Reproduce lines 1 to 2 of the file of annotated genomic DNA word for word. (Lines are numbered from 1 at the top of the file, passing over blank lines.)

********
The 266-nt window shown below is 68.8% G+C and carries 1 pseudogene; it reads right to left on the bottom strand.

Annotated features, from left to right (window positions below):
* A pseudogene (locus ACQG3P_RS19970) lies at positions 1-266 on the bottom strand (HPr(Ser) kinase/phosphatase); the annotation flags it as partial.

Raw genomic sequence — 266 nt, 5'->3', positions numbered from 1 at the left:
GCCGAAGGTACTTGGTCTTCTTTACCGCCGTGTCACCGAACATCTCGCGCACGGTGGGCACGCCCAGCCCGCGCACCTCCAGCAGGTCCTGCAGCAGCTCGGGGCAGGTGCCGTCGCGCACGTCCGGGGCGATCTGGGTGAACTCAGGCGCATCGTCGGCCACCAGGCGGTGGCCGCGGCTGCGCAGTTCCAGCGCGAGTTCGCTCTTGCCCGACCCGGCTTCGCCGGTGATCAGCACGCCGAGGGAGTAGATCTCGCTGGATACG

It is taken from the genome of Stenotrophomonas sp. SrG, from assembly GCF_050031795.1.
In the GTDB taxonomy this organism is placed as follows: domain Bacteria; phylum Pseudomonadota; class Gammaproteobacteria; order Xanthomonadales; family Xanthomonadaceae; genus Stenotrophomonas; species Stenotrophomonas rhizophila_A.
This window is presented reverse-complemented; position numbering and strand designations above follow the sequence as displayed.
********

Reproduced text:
The 266-nt window shown below is 68.8% G+C and carries 1 pseudogene; it reads right to left on the bottom strand.

Annotated features, from left to right (window positions below):